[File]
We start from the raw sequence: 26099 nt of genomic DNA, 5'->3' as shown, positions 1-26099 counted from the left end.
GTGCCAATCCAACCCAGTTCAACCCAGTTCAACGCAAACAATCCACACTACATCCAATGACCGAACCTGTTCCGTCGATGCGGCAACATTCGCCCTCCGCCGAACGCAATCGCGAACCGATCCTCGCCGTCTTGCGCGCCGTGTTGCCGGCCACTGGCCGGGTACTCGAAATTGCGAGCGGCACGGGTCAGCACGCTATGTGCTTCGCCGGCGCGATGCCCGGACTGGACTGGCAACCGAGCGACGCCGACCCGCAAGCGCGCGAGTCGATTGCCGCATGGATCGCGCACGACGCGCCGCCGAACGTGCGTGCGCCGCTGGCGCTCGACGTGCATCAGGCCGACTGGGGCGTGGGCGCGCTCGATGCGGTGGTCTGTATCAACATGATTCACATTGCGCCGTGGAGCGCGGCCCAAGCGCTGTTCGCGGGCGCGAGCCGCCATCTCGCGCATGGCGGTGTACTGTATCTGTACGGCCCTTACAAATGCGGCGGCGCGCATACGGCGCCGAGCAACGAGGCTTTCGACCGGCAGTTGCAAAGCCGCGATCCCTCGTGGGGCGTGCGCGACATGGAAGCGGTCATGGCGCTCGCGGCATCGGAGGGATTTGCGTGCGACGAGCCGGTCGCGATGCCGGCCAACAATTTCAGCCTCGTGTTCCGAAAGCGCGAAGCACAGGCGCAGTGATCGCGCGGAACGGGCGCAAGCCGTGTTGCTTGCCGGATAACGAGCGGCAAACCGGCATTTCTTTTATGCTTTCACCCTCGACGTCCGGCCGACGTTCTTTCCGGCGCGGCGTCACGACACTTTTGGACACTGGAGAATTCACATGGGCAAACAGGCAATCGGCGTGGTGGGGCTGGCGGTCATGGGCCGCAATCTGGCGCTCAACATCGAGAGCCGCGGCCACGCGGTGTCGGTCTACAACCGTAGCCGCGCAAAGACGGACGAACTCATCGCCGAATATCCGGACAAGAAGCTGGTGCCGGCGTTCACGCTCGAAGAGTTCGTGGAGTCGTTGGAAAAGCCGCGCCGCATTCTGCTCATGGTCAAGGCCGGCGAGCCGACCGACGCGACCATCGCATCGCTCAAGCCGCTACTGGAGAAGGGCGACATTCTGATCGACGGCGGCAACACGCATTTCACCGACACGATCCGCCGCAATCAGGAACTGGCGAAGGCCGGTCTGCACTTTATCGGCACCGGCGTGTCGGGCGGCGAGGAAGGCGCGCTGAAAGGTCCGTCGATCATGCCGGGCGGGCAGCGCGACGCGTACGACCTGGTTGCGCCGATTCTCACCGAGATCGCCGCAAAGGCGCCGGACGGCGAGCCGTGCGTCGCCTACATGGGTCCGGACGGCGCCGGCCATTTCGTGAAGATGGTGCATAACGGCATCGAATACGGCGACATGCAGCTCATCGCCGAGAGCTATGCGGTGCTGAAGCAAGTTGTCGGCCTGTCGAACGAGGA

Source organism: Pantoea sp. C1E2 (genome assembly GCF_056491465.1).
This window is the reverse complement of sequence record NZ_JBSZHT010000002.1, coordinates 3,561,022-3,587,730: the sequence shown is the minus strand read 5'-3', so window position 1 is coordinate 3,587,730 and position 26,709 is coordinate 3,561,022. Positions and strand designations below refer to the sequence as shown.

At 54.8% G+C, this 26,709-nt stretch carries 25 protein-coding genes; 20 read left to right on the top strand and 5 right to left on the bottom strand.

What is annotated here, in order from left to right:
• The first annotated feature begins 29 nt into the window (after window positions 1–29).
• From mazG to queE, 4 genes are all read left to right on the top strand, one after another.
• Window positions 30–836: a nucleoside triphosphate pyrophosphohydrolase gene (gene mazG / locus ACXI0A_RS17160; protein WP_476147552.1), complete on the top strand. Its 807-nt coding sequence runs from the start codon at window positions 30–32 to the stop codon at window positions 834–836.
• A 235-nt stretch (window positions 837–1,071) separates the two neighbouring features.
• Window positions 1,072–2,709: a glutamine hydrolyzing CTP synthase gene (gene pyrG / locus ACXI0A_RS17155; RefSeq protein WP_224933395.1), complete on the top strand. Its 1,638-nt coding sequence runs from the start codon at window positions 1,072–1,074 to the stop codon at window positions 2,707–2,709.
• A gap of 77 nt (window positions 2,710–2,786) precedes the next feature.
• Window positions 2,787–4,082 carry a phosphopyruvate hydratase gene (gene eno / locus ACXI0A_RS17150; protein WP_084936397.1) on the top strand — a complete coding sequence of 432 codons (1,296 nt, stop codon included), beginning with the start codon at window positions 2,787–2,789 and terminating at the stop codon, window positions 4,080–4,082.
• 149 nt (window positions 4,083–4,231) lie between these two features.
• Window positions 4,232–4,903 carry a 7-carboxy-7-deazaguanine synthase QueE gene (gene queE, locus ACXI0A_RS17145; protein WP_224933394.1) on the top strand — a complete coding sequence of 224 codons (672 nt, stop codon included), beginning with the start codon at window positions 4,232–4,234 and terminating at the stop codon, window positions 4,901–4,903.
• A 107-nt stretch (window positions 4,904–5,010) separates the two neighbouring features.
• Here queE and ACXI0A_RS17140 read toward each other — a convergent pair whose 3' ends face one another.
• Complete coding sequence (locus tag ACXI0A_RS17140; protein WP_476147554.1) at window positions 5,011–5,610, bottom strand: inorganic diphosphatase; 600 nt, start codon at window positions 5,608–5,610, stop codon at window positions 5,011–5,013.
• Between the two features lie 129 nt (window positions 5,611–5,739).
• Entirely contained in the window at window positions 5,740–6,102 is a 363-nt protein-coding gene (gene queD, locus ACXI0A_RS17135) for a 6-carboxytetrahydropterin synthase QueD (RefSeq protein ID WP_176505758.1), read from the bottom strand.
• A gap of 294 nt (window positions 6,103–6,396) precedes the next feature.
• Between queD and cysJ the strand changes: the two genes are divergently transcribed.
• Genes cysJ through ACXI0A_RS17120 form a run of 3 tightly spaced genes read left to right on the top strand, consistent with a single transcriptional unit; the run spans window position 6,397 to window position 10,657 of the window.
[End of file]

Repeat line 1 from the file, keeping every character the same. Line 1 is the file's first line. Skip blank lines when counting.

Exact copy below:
We start from the raw sequence: 26099 nt of genomic DNA, 5'->3' as shown, positions 1-26099 counted from the left end.